Today on the podcast, Ash Navabi returns to discuss his recent work on housing and rent control. Ash published an opinion piece entitled “Why low-income earners should actually welcome Ontario’s reversal on rent control.” In that article, Ash pushes back on the kneejerk reaction to the Ontario government’s reversal of its rent control policy on new units:
There’s no question that there are problems with affordability and livability in certain areas of Ontario, but implementing rigid rent control measures is not the way to fix them.
Economists agree: rent control reduces both the quantity and quality of housing available. In a 1988 survey of 443 Canadian economists, fully 95 per cent agreed (in full or with some provisos) with that statement. A more recent survey of 40 economists (including several Nobel laureates) yielded a similar result: only one respondent believed that rent control increased quantity and quality of the housing supply.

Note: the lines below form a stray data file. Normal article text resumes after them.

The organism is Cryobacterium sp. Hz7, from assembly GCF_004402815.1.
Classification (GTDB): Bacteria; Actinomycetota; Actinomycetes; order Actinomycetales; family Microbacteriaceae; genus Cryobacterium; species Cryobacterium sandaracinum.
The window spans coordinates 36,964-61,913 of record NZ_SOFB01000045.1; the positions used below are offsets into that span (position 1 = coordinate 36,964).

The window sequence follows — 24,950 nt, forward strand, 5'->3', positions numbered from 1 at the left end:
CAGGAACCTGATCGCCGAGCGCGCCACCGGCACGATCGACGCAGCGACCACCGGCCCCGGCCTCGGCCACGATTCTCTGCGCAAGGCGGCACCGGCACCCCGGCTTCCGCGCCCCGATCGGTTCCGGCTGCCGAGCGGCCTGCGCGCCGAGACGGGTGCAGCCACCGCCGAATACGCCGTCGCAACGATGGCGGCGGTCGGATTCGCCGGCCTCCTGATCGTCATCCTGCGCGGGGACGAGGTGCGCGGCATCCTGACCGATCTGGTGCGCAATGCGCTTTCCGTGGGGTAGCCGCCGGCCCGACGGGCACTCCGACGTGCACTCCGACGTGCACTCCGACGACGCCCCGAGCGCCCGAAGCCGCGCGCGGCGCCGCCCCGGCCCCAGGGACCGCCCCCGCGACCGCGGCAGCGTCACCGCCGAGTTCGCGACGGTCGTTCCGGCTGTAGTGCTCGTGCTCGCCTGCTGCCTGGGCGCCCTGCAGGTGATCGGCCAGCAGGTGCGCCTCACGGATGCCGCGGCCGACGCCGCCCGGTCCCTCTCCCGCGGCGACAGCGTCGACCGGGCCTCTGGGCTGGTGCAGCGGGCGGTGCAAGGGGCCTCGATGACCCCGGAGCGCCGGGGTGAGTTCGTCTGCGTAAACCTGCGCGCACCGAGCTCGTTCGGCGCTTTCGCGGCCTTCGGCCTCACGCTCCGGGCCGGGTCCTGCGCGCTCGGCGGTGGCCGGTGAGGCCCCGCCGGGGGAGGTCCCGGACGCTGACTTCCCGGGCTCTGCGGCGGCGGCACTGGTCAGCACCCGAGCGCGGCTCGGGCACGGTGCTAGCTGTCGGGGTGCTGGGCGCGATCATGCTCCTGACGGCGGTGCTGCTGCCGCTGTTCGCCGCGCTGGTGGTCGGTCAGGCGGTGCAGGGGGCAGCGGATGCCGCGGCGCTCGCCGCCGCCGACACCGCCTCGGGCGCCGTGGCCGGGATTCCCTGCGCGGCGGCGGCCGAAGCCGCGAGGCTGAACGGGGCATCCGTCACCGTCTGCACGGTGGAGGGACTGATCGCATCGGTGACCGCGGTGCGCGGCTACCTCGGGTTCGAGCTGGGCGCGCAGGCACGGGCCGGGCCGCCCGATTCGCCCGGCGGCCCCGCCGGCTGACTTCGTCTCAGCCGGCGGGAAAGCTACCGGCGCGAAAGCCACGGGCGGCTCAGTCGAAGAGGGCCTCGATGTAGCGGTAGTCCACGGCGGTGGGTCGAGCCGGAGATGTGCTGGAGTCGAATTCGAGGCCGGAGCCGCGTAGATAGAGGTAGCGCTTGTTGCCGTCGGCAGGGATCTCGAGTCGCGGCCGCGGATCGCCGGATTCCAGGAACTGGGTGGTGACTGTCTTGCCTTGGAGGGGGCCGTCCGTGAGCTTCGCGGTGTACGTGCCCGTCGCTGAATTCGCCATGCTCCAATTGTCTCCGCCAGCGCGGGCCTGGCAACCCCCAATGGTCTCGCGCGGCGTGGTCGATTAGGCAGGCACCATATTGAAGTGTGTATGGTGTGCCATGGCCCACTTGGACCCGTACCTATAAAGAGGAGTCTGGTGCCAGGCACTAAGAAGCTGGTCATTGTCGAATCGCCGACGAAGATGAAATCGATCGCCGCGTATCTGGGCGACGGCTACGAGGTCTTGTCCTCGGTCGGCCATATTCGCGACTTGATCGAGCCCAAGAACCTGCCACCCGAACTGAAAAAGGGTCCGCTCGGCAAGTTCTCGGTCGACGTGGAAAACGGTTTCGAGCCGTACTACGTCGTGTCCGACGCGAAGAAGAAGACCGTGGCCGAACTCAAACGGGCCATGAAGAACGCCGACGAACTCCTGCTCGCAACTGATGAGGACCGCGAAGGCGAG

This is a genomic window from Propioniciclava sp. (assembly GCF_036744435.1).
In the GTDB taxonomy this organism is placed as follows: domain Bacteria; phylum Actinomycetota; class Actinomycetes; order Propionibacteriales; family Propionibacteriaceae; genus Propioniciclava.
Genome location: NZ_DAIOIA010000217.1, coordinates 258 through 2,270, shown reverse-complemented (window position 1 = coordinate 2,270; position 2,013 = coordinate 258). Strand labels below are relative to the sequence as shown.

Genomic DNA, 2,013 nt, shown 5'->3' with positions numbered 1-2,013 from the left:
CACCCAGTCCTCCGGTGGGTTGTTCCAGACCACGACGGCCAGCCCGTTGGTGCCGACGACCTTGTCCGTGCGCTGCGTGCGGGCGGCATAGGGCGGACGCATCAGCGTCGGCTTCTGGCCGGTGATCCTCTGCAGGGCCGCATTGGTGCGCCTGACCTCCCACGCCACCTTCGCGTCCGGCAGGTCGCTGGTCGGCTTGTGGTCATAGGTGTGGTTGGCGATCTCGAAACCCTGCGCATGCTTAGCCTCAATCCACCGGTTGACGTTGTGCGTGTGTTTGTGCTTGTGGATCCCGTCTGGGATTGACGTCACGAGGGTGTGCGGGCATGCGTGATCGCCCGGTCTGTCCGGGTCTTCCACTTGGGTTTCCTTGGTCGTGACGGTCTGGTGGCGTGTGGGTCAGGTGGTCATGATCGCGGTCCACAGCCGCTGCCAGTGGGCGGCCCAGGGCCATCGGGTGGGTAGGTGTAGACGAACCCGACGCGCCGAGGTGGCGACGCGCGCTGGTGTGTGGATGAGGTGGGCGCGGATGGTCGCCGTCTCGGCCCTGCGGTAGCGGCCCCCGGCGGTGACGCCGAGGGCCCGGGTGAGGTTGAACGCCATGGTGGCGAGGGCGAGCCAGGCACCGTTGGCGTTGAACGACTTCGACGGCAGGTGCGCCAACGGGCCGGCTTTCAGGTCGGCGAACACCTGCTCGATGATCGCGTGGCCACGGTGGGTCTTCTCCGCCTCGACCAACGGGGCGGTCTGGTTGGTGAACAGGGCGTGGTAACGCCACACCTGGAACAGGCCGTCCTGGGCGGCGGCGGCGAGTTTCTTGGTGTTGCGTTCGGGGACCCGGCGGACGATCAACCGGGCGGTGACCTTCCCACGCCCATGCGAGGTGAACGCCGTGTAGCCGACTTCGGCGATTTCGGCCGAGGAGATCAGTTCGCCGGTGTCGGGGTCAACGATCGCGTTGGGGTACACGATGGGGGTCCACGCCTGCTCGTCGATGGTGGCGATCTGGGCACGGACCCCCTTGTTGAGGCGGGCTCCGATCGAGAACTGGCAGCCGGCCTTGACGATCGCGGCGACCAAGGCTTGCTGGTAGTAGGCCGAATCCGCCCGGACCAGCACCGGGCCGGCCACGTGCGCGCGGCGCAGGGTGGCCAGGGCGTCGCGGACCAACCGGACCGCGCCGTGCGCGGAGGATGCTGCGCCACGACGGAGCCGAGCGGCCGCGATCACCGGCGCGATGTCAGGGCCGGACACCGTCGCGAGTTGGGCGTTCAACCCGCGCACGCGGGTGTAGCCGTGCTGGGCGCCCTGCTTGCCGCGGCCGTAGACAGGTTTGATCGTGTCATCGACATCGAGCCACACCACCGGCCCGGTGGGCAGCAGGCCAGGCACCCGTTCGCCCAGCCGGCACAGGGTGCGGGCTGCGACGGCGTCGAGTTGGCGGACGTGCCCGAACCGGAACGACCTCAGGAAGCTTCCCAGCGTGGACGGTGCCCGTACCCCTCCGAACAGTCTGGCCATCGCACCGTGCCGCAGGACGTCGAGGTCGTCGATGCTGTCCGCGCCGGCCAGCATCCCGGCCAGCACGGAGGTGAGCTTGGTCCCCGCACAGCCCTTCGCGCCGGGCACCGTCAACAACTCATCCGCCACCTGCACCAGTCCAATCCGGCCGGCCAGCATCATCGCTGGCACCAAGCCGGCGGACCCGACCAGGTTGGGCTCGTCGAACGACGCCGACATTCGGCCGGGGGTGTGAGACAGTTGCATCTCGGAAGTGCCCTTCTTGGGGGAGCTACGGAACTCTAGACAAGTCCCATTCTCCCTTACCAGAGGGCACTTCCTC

The reason there is near unanimity on this question is simple: there is ample theory and data in support of the answer. The theory is simple enough. A maximum price policy (which is what rent control is) has two contradictory effects — namely, it increases the quantity demanded for the good, while also decreasing the quantity supplied. In other words, it creates a shortage.
We discuss the policy change that prompted the article, and the backlash the article itself generated, as well as many things related to housing policy.